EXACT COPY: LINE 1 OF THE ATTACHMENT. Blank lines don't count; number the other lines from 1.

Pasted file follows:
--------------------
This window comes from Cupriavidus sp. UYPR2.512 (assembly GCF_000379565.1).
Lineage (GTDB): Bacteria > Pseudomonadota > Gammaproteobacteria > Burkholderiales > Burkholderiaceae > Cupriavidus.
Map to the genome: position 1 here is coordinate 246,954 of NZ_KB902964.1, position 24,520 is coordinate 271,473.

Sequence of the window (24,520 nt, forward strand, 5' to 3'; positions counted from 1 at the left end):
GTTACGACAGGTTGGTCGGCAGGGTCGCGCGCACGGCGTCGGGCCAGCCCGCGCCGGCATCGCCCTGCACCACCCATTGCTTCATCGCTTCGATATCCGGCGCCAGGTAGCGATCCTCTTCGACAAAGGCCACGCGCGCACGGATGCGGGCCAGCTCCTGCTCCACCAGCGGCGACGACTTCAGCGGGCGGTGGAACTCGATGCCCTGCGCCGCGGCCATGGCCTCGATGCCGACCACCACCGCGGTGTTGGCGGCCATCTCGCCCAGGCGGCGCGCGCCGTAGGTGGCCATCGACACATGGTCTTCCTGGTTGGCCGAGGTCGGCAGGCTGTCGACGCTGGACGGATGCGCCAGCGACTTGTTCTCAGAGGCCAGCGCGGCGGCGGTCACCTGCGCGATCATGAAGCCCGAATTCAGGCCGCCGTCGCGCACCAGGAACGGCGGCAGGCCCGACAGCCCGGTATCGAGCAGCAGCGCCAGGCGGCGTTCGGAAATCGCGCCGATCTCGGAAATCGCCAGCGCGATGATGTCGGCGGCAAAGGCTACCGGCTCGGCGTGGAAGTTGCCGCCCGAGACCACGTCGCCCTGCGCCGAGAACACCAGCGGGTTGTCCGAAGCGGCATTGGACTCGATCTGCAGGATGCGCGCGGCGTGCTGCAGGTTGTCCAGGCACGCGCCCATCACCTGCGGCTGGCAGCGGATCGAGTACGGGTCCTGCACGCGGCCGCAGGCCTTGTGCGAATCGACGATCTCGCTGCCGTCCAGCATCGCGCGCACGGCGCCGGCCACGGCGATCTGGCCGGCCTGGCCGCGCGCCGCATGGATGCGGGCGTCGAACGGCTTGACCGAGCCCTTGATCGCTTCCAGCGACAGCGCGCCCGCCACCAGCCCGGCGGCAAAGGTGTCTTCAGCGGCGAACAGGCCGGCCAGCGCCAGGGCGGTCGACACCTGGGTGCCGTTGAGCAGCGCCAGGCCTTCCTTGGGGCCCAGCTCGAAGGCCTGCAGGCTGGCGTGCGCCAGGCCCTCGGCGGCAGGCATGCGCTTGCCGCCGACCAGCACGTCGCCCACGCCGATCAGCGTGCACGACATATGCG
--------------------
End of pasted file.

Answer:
This window comes from Cupriavidus sp. UYPR2.512 (assembly GCF_000379565.1).